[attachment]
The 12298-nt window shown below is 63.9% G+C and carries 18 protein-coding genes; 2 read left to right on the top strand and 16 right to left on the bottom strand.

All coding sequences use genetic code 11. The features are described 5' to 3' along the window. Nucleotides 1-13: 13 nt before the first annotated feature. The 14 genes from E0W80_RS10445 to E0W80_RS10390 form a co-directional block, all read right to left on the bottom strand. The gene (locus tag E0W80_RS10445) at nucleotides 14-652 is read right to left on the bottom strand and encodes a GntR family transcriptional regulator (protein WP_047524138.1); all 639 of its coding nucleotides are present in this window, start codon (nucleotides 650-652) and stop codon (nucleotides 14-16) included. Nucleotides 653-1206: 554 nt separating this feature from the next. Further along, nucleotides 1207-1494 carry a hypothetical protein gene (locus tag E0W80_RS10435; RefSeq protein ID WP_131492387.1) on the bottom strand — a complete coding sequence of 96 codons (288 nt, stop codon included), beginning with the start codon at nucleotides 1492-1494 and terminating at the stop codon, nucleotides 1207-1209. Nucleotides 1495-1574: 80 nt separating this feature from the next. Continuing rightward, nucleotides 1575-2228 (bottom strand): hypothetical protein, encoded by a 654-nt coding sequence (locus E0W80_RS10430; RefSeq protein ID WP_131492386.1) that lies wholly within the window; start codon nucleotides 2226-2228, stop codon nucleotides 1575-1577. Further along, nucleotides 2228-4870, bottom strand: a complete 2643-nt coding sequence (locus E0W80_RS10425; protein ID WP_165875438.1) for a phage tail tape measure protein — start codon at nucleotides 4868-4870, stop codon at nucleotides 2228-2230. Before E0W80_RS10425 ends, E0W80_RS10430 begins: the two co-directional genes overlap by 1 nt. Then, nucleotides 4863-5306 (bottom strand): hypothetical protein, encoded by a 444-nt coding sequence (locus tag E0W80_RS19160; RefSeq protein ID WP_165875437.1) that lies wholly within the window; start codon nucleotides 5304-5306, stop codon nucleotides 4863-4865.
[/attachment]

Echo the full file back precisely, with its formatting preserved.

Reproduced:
The 12298-nt window shown below is 63.9% G+C and carries 18 protein-coding genes; 2 read left to right on the top strand and 16 right to left on the bottom strand.

All coding sequences use genetic code 11. The features are described 5' to 3' along the window. Nucleotides 1-13: 13 nt before the first annotated feature. The 14 genes from E0W80_RS10445 to E0W80_RS10390 form a co-directional block, all read right to left on the bottom strand. The gene (locus tag E0W80_RS10445) at nucleotides 14-652 is read right to left on the bottom strand and encodes a GntR family transcriptional regulator (protein WP_047524138.1); all 639 of its coding nucleotides are present in this window, start codon (nucleotides 650-652) and stop codon (nucleotides 14-16) included. Nucleotides 653-1206: 554 nt separating this feature from the next. Further along, nucleotides 1207-1494 carry a hypothetical protein gene (locus tag E0W80_RS10435; RefSeq protein ID WP_131492387.1) on the bottom strand — a complete coding sequence of 96 codons (288 nt, stop codon included), beginning with the start codon at nucleotides 1492-1494 and terminating at the stop codon, nucleotides 1207-1209. Nucleotides 1495-1574: 80 nt separating this feature from the next. Continuing rightward, nucleotides 1575-2228 (bottom strand): hypothetical protein, encoded by a 654-nt coding sequence (locus E0W80_RS10430; RefSeq protein ID WP_131492386.1) that lies wholly within the window; start codon nucleotides 2226-2228, stop codon nucleotides 1575-1577. Further along, nucleotides 2228-4870, bottom strand: a complete 2643-nt coding sequence (locus E0W80_RS10425; protein ID WP_165875438.1) for a phage tail tape measure protein — start codon at nucleotides 4868-4870, stop codon at nucleotides 2228-2230. Before E0W80_RS10425 ends, E0W80_RS10430 begins: the two co-directional genes overlap by 1 nt. Then, nucleotides 4863-5306 (bottom strand): hypothetical protein, encoded by a 444-nt coding sequence (locus tag E0W80_RS19160; RefSeq protein ID WP_165875437.1) that lies wholly within the window; start codon nucleotides 5304-5306, stop codon nucleotides 4863-4865.